Shortly after getting married in 2006, I decided to purchase a car here in Rio de Janeiro. We bought a brand new Chevy Astra for about R$48,000. At the time, that was about $20,000. Still today, it is perhaps one of the most popular cars in all of Brazil. Our Astra included leather seats, a 2.0 liter engine, and an MP3 player. Also, I could not live without the rear sensor which lets me know when I am near something when in reverse. After 5 years, we only have about 15,000 kilometers on the car (10,000 miles), but it still has been a great investment.
1. Consider Parking
By and large, we do not drive in Rio de Janeiro. The main reason is that you should not take out the car unless you feel comfortable that you will be able to park the car. For example, a popular weekend activity is going to the beach, however, I would never take my car because you could literally spend 1-2 hours just looking for a parking space. There are however lots of stores and malls that have ample parking. There are many restaurants that have valet parking. Some but not all of the valet parking is free.
2. Obey The Rules
This is not as easy as it sounds because by and large no one else is obeying the rules. It is clear to me that the there is really no traffic police on patrol and so it is basically a free for all. On my street, Epitacio Pessoa, there is a very hairy place when leaving Copacabana, where suddenly 4 lanes are condensed to 2 lanes. If there is traffic, then it slows to a halt as every one vies to get a car length on the other cars. Worse yet, this happens near a gas station, and it is not uncommon to see people zipping through the gas station, to gain an edge on the other side. I always obey the rules. For example, if there is bumper to bumper traffic, and there is an ambulance behind you, then get out of the way and let them pass.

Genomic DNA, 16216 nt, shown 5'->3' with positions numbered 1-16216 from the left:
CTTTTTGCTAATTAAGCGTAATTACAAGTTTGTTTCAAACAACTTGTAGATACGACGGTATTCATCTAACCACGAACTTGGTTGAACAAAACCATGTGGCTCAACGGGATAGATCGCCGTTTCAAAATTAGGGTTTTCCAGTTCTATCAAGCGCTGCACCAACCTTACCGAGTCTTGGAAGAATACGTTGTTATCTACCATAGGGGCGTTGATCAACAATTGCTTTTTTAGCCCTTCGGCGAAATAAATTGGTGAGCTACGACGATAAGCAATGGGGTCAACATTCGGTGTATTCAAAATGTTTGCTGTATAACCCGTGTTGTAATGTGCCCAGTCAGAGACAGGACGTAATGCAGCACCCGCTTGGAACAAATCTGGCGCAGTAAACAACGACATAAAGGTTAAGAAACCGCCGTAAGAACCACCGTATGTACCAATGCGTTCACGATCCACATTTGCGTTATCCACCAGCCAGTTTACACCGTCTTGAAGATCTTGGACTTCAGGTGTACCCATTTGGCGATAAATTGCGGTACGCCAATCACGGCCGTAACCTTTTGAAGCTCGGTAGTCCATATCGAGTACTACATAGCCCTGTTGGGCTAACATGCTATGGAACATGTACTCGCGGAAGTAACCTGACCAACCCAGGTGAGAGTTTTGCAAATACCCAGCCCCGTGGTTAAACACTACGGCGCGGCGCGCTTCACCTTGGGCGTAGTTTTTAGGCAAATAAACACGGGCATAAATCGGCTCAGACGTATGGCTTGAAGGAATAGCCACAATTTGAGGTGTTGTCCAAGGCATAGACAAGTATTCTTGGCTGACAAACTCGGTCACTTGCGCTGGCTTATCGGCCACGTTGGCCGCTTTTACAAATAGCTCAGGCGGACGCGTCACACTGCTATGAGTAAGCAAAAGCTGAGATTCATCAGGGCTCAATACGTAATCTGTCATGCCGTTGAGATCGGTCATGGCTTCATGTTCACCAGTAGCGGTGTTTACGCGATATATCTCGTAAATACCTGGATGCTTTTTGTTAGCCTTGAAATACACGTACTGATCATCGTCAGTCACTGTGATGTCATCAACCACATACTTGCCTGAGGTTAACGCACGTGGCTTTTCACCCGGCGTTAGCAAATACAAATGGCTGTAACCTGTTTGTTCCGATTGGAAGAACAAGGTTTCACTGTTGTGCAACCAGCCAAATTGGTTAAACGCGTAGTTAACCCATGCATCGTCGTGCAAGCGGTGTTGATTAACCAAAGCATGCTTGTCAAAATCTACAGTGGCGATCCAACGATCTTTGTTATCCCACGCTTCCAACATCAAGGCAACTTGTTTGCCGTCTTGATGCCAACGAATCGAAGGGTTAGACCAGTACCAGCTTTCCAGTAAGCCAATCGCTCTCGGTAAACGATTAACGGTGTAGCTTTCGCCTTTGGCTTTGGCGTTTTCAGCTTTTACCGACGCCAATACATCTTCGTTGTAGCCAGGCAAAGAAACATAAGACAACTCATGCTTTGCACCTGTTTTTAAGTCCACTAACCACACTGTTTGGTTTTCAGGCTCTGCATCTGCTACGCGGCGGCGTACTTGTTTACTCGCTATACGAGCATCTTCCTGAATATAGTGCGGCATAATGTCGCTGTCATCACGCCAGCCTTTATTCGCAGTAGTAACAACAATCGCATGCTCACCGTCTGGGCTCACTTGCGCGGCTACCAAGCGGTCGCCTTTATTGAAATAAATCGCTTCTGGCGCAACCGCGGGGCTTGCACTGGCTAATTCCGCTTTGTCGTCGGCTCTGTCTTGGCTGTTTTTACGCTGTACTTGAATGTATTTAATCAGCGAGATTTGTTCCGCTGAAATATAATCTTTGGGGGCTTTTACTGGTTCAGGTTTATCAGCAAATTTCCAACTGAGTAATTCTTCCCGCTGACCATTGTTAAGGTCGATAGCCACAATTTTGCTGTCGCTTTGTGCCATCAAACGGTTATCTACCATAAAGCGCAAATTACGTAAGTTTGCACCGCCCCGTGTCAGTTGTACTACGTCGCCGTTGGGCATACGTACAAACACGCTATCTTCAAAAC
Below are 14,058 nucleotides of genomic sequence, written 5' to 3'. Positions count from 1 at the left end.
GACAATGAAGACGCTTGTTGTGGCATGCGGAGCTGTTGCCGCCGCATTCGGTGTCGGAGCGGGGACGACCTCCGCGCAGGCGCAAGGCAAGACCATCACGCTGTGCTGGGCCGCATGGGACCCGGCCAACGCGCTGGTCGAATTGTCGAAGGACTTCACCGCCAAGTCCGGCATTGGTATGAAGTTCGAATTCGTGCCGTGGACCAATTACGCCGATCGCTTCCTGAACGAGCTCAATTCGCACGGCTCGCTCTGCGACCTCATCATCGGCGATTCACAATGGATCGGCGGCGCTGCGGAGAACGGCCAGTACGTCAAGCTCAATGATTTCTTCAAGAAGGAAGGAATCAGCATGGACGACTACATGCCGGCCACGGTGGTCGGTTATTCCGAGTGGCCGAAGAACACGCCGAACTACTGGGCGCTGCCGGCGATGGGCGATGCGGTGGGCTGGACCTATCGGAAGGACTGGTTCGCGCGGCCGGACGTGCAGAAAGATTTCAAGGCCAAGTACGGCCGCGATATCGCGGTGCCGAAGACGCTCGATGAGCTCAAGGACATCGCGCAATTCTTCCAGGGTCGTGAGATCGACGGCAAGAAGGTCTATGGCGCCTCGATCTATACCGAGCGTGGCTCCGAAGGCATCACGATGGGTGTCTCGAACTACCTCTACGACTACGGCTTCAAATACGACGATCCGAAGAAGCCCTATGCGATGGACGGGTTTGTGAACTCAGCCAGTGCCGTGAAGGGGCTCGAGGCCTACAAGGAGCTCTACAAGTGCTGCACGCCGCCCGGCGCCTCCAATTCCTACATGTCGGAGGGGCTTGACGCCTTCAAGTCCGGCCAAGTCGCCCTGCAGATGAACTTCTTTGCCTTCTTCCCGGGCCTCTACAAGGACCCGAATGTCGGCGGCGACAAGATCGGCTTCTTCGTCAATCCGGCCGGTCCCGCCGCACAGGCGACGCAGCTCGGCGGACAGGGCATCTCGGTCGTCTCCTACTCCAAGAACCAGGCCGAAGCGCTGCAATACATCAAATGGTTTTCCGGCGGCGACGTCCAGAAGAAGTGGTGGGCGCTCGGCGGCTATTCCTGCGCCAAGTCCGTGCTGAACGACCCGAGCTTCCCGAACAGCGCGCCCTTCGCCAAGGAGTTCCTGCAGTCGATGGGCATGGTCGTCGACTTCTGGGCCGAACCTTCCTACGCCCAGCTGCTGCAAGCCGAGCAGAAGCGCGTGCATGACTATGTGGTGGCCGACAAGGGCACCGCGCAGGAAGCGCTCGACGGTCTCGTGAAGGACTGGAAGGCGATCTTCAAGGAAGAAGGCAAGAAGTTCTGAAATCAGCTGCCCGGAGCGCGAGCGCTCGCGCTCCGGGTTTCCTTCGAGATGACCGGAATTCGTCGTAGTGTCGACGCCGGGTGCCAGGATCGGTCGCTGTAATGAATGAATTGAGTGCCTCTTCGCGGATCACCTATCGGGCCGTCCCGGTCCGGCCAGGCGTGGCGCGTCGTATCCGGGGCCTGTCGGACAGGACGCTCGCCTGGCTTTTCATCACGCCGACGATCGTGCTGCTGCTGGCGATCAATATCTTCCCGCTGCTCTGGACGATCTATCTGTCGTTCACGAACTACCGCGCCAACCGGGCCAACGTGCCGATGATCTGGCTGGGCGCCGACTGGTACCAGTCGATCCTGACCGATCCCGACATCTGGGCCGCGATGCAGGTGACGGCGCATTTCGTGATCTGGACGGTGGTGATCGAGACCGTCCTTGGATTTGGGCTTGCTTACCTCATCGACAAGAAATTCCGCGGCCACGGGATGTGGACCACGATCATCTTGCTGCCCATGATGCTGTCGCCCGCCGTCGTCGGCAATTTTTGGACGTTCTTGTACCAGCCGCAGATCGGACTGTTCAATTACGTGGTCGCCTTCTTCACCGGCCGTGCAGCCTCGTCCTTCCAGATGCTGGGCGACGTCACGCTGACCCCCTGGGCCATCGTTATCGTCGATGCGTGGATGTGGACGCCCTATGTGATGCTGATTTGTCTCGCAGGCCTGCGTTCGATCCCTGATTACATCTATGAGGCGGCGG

3. Know Your Route
Rio de Janeiro is one of the most complex cities in the world. Worse yet, many of the streets are not very well marked. Now with the internet, spend a good amount of time studying the maps to understand how the road system is put together. One good way to get to know the city is to just drive around on the weekend where there is less traffic and you are not as rushed. It is such a big place.
4. Traffic Is A Killer
It is normally a 45 minute drive from where I live to Recreio. One afternoon, it took close to 3 hours. You don’t know when it will hit you or where, but sometimes you can get stuck in traffic for hours, literally. Sometimes the traffic patterns are predictable. Fridays are the worst day to drive because many people leave Rio de Janeiro. Same goes for the day before a holiday weekend, and there are a lot of holidays here in Brazil.
5. Beware Of The Buses
There are a lot of buses in Rio de Janeiro and the people that drive them are all training for NASCAR. Buses are a lot bigger than cars and they know it. There is definitely a pecking order and buses are on top. If you see a bus, you should assume that they will not see you and cut you off. Pass buses with caution.
6. Motorcycles And Scooters
On the other end of the pecking order are the motorcycles and scooters. They are everywhere and they follow no rules. If there is a tiny space or crack in traffic, they will try to drive through it and some times at high speed. They are hard to spot in a rear view mirror. The one thing that I have learned is that scooters and motorcycles can stop much faster than a car. It is well documented but each day, 4-5 motorcycle drivers die. All I can say is that I am higher up in the pecking order. One note for pedestrians. When crossing the street and the traffic is all stopped, beware of the bikes that are darting between the cars trying to get ahead.
If you look from the outside, it seems like a daunting tax. With all the traffic, horns honking, buses cutting you off, and motorcycles darting in and out, it might drive you insane. The one by product of all this and no one obeying the rules, is that traffic moves slowly. You don’t need to have lightening reflexes nor be nervous. Most things are happening to you like in a slow motion movie. Most of the time when driving in Rio, I am driving around 50 km/hour (30 miles/hour), which by American standards is not very fast.
8. Use Alcohol
By law, all cars accept both gasoline and alcohol. We always use alcohol. It is cheaper, better for the environment, and made by sugar cane in Brazil.